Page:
cubs azl spring training logoIf you want to get into some prospect reading today, might I recommend a three-part series over at Vine Line, courtesy of friend of the program, Baseball Prospectus’s Sahadev Sharma.

Not only does Sharma look deeply at a wide range of Cubs prospects, he’s got an inside perspective on how the organization views a lot of these guys. The series includes a look at the elite guys, the up-and-comers, and the guys who are just a phone call away. Each is a fantastic read.

For example, here’s a small portion of Sharma’s writeup on catching prospect Kyle Schwarber, and the “catching” part of that title:

The Cubs took Schwarber under the assumption he’d end up in left field, but the improvements he made defensively in such a short timespan were impressive enough for the organization to shift philosophies in his development plan. They’re now allowing him to give catching a real try. Most college players prefer to shift out of catching so they can get on the fast track to the big leagues. Schwarber realizes that being behind the plate will slow his timetable, but it’s what he wants to do. That desire is what many believe is a separator for him.

Schwarber has worked hard with catching instructor Tim Cossins to improve his transfer and set-up, and the results have been eye-opening.

Everyone outside of the organization expected Schwarber to immediately become a LF/1B type as soon as he entered the Cubs’ system, and it sounds like that was the expectation within the organization, too. It speaks, then, to the progress he made last year that the Cubs are willing to slow things down in order to give him a real shot at catching. The praise you heard about the improvements he made are clearly not just lip service.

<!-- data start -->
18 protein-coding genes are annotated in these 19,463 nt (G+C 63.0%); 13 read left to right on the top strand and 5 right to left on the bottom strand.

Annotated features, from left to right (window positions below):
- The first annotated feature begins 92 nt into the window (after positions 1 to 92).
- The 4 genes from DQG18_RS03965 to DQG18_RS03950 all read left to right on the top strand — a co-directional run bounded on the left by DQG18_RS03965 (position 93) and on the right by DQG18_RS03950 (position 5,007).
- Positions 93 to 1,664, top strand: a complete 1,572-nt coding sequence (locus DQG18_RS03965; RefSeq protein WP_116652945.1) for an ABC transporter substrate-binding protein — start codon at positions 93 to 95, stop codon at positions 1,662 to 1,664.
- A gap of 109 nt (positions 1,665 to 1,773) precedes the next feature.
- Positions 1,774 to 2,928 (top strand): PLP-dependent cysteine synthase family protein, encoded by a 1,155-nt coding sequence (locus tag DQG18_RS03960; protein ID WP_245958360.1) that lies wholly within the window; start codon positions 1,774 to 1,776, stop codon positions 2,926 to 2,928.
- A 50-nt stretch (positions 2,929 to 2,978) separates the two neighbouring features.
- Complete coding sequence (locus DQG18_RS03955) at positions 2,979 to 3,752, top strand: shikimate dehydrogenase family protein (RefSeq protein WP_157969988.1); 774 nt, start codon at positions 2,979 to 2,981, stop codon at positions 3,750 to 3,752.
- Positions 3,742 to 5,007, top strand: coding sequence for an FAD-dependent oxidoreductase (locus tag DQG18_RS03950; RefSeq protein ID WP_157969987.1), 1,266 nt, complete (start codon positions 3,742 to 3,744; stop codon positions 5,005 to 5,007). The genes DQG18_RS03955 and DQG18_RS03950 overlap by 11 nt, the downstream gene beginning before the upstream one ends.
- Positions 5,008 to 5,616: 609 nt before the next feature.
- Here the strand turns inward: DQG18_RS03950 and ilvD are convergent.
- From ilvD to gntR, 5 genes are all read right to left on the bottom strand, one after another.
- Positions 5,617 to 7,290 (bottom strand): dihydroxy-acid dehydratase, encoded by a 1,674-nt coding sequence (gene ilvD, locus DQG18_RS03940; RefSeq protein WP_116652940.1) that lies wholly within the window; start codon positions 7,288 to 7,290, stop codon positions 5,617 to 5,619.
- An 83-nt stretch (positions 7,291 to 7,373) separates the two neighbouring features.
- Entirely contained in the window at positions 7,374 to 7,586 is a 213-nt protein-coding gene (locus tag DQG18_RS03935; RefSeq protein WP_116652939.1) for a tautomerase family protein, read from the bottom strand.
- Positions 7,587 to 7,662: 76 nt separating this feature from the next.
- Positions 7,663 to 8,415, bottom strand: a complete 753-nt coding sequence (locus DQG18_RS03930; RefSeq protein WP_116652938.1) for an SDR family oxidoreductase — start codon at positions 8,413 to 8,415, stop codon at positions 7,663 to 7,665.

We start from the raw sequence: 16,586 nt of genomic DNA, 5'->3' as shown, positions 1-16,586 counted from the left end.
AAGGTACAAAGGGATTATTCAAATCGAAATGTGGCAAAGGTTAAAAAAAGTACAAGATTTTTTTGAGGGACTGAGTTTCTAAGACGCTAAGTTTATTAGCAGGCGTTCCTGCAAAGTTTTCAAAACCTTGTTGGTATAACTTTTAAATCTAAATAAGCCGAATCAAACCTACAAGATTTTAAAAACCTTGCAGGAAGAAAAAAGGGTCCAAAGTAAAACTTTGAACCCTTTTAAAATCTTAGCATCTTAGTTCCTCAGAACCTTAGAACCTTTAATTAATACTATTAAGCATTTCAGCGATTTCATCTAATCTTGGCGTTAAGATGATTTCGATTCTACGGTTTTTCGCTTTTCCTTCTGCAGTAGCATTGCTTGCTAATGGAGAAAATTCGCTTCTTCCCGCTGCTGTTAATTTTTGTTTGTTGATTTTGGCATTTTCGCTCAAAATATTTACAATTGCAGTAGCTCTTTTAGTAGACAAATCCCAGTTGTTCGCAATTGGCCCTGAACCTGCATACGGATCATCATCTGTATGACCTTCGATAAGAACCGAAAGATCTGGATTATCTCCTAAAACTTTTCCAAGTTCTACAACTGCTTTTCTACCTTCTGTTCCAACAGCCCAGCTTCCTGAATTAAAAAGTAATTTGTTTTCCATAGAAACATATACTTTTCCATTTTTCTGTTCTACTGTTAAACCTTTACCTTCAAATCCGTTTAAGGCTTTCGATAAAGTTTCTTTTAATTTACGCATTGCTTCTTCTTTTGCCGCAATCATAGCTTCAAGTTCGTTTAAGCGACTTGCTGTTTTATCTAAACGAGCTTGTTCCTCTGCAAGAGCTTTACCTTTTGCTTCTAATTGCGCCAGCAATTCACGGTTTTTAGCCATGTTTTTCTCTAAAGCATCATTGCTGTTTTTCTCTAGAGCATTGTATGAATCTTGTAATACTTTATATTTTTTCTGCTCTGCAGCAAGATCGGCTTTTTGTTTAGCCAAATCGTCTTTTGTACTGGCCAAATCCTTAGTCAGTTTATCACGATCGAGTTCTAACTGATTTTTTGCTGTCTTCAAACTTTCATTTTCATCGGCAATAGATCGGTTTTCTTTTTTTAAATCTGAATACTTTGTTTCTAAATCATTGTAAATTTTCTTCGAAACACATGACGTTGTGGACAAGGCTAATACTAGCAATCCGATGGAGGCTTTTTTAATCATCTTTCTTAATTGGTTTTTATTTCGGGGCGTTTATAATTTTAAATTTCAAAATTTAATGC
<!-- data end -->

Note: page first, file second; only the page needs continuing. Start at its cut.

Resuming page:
Sharma also mentions something of note to the Armando Rivero fans among you: not only does he have a fantastic slider and an overpowering fastball with late movement, he’s also got a changeup that could be serviceable. Three pitches … starting future? Well, Sharma says the organization still sees his best role as a reliever. We might get to see the Cuban righty at some point this year.

A range of guys like Jake Stinnett, Eloy Jimenez, Albert Almora, Eric Jokisch, and Christian Villanueva come in for write-ups in the series, so, again, it’s worth your time this afternoon.

UPDATE: And, hey, there’s another installment in the series up (thanks to Rob in the comments for the alert). Part four, on guys looking to rebound in 2015, is here. Your “whoa” moment in that one? Dylan Cease, one of the Cubs’ high-upside high school picks last year, who underwent Tommy John surgery shortly after the draft, is not only already throwing, but he could be back pitching “competitively” by late April, says Sharma. That will likely be in extended Spring Training, but if Cease pitches a fair bit even in rookie ball this year, you’d be encouraged by that progress.




Keep Reading BN ...

« | »